At the same time, the Tokugawa Shogunate was in heavy decline, and many lower‐class Samurai (little better than thugs, really) were exiled from the country. . . . Many of them caught rumors of the wealth available in California and got passage on Chinese boats across the Pacific. Where, given their extensive hand‐to‐hand combat experience, they were promptly hired on the crews of gold ships.

That’s right: 150 years ago, ronin samurai fought with Mexican pirates over gold bullion off the coast of California.

In this game, three to five players (including a Game Master, or GM) collaboratively create a mashed‐up historical or quasi‐historical setting and then people it with individual characters whom they role‐play in facing the perils and possibilities of a New World. Their actions have consequences for the ultimate fate of the New World as well as for their own individual destinies. As the game plays out, it works to create an imagined history of a New World that never was.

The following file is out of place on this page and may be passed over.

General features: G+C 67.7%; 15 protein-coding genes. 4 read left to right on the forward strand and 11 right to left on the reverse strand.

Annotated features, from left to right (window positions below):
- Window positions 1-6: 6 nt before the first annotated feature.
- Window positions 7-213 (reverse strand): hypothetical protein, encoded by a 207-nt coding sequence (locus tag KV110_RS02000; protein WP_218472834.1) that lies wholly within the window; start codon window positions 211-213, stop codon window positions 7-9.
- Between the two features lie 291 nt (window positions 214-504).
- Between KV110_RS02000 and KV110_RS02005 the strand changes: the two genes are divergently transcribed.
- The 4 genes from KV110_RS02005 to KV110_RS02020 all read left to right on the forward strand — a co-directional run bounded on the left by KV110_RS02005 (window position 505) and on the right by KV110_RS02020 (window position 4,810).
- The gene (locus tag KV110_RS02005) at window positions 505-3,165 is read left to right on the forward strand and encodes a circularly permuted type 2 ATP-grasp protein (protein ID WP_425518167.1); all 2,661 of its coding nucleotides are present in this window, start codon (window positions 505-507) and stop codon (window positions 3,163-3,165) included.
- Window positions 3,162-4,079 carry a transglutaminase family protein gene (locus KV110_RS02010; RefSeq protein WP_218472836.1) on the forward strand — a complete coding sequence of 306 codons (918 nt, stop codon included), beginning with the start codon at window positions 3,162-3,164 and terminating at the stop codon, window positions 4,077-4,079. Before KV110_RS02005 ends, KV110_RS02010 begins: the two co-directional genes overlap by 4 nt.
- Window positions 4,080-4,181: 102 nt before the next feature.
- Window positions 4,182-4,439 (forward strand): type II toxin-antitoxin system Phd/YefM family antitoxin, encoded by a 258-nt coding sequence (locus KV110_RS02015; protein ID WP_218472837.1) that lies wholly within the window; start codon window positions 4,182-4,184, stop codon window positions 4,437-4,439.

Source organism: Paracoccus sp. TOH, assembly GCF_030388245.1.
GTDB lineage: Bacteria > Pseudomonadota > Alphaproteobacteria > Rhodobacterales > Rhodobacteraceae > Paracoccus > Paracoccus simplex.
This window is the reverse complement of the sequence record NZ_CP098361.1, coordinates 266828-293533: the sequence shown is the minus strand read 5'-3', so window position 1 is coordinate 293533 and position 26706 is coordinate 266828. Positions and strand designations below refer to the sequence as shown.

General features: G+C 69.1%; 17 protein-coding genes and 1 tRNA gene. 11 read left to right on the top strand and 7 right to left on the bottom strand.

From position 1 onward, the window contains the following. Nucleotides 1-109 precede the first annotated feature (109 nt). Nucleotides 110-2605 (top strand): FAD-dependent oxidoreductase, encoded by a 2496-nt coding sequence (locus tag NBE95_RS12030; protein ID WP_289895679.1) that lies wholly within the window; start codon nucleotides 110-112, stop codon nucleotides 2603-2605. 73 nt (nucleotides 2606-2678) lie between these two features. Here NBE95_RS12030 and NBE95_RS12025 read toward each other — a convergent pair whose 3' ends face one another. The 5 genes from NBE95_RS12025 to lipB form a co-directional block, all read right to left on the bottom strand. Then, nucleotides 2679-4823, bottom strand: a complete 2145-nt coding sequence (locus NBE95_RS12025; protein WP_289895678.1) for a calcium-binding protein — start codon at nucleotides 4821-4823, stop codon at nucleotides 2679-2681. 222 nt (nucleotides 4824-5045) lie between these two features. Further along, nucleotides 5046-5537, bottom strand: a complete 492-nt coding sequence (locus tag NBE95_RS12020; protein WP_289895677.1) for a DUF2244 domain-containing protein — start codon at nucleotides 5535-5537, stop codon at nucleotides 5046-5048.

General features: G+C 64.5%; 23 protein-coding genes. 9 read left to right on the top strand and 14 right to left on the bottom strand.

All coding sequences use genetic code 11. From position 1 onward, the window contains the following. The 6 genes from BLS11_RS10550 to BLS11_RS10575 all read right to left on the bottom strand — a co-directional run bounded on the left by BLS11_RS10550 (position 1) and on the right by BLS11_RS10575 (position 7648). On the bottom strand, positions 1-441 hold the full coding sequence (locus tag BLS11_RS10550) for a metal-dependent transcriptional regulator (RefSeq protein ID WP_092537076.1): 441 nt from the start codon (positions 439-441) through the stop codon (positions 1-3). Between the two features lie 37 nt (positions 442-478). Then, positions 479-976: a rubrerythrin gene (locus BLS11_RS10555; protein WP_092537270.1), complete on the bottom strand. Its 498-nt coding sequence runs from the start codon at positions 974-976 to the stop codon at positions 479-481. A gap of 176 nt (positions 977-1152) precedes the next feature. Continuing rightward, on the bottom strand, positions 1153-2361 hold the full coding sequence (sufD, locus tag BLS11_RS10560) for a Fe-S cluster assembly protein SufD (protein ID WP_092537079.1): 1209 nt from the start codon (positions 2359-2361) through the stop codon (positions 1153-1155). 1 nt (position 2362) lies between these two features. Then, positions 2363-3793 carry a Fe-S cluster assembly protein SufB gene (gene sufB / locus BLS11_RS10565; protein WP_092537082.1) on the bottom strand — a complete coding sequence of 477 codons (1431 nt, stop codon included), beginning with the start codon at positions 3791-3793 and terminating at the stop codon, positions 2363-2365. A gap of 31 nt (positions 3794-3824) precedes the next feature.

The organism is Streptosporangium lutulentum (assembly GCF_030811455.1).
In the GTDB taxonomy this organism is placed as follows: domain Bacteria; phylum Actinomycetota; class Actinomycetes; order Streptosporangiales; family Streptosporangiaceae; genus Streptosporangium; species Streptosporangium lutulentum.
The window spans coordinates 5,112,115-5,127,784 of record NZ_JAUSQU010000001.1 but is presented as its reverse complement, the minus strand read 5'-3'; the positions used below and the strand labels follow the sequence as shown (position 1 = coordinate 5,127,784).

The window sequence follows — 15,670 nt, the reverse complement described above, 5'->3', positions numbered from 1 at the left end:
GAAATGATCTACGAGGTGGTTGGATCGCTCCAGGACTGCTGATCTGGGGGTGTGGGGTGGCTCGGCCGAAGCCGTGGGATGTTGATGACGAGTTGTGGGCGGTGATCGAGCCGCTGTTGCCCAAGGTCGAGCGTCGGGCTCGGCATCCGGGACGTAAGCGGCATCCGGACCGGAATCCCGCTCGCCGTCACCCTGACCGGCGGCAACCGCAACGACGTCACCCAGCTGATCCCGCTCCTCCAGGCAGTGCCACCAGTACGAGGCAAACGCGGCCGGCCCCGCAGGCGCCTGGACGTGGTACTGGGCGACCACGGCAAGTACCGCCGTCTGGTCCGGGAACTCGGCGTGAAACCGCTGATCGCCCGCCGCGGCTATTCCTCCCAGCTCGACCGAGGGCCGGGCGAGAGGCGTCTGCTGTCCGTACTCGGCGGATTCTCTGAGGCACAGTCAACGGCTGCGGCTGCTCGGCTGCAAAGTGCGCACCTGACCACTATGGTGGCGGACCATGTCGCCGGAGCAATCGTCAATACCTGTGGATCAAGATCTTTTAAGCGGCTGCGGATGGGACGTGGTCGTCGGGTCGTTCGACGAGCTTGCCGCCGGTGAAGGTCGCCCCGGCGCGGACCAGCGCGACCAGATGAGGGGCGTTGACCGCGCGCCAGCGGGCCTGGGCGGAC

If you are trying to enlist players for a game, the fact that it does provide opportunities to exercise the historical imagination (to get one’s history geek on, as it were) can be an excellent selling point. Connect the game to the genres of what‐if alternative history like Philip K. Dick’s The Man in the High Castle, Len Deighton’s SS‐GB, and the entire oeuvre of Harry Turtledove as well as straight‐up historical fantasy like J. Gregory Keyes’ Empire of Unreason, Tim Powers’ On Stranger Tides, and John Ford’s The Dragon Waiting.

Will Hindmarch is blogging about the development of the post-apocalyptic GUMSHOE game Razed, and Bill White is discussing New World, a game about colonisation, here.

This is your chance to give encouragement and feedback to the designers, and even do so some playtesting further down the line. Do drop by and leave a comment.

New World

A Roleplaying Game of Historical Fantasy